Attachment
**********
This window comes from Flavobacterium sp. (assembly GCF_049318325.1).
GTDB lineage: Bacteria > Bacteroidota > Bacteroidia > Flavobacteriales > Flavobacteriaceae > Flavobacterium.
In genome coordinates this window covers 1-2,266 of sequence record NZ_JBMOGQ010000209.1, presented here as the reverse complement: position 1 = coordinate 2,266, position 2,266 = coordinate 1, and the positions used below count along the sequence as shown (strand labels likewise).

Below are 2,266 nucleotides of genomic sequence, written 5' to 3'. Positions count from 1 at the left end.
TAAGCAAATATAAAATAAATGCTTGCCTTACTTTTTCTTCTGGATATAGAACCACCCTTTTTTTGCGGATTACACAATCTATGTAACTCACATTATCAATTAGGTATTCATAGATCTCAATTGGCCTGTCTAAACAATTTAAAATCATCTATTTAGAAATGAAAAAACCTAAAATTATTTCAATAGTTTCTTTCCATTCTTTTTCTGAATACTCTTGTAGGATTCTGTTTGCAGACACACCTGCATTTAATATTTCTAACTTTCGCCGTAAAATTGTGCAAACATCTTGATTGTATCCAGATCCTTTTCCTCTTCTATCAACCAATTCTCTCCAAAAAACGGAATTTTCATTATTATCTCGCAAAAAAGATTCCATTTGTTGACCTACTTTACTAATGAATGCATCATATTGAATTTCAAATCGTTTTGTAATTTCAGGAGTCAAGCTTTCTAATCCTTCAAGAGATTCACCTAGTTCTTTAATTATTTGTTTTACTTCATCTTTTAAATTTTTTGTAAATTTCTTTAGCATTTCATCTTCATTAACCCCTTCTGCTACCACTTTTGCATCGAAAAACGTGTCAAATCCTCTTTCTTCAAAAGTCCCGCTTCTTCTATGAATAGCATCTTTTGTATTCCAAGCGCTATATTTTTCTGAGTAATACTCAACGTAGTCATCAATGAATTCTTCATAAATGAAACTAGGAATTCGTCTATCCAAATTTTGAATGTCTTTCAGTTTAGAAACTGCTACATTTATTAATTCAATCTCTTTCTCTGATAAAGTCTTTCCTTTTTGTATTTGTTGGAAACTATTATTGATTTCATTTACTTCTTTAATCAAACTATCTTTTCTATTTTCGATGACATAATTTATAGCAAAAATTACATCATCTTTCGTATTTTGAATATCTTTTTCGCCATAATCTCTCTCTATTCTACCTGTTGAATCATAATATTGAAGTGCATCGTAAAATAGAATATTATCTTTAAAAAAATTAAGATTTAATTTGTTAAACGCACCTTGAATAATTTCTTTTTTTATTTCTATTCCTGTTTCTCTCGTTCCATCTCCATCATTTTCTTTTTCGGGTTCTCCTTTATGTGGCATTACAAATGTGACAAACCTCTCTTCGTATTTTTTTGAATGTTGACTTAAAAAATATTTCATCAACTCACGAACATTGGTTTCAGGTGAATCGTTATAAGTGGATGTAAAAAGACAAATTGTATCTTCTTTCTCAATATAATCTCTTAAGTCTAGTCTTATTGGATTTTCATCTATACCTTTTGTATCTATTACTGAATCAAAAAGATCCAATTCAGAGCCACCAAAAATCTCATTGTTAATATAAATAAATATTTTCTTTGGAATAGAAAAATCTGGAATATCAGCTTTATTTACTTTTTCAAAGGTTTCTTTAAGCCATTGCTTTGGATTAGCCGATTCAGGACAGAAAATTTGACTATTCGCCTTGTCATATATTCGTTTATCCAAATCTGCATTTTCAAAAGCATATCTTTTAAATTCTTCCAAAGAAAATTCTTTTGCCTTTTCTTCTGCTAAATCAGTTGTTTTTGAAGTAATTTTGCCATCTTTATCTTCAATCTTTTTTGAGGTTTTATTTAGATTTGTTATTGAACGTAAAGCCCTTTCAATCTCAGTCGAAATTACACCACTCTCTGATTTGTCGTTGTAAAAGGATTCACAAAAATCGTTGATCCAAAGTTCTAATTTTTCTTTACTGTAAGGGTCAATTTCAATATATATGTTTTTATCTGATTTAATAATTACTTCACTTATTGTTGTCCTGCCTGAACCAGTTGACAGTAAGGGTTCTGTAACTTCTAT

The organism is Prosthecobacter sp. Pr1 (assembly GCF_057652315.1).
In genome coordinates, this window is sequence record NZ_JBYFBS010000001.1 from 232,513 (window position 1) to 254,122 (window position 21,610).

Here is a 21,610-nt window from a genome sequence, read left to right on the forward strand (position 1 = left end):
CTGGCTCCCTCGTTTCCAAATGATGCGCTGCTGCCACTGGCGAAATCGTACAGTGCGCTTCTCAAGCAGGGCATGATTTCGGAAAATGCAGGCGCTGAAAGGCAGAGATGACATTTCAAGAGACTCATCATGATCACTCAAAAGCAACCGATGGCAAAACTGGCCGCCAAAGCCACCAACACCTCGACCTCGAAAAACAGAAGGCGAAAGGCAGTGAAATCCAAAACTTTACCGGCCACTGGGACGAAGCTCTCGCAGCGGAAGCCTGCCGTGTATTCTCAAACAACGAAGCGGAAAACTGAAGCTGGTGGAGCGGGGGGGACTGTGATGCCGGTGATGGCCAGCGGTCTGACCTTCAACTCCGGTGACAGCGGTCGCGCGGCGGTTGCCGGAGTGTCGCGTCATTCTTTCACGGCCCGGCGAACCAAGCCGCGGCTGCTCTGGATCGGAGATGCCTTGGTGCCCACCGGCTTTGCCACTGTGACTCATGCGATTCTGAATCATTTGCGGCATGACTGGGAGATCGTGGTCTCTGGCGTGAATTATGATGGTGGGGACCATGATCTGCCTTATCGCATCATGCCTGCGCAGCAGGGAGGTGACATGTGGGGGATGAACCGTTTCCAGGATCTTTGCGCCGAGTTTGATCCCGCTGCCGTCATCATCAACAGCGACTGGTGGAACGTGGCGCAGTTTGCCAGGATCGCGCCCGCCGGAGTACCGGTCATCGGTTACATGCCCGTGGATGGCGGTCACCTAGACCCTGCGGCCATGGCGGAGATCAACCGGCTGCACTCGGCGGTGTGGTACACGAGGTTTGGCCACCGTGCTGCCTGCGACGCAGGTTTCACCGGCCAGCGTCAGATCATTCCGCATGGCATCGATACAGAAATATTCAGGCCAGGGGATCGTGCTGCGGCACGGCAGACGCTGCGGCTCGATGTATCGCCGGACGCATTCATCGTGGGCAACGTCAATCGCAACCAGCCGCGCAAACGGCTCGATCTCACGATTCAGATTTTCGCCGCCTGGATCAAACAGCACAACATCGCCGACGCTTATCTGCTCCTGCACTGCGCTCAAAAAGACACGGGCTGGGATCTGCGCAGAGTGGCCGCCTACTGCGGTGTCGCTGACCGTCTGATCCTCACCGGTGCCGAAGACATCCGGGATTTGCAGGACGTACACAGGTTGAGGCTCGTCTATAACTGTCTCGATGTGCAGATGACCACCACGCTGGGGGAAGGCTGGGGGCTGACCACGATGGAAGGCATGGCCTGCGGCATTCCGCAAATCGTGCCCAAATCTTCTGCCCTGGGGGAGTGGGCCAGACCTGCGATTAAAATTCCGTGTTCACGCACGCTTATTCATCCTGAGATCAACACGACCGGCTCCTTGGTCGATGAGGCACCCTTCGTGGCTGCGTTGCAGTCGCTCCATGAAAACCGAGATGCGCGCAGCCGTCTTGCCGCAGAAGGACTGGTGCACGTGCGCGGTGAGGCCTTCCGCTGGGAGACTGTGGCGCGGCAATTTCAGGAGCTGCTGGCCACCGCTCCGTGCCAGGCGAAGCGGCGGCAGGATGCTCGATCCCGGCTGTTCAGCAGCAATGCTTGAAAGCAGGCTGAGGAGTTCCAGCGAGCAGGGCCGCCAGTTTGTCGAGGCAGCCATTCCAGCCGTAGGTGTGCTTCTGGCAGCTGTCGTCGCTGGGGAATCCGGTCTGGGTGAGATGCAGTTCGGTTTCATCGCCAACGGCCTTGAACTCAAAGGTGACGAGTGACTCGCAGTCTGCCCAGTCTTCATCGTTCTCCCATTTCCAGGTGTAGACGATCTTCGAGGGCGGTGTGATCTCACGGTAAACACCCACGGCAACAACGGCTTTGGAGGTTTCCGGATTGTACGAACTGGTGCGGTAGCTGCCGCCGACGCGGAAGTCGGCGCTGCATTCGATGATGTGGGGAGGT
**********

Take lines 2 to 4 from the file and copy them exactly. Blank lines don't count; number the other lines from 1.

GTDB lineage: Bacteria > Bacteroidota > Bacteroidia > Flavobacteriales > Flavobacteriaceae > Flavobacterium.
In genome coordinates this window covers 1-2,266 of sequence record NZ_JBMOGQ010000209.1, presented here as the reverse complement: position 1 = coordinate 2,266, position 2,266 = coordinate 1, and the positions used below count along the sequence as shown (strand labels likewise).

Below are 2,266 nucleotides of genomic sequence, written 5' to 3'. Positions count from 1 at the left end.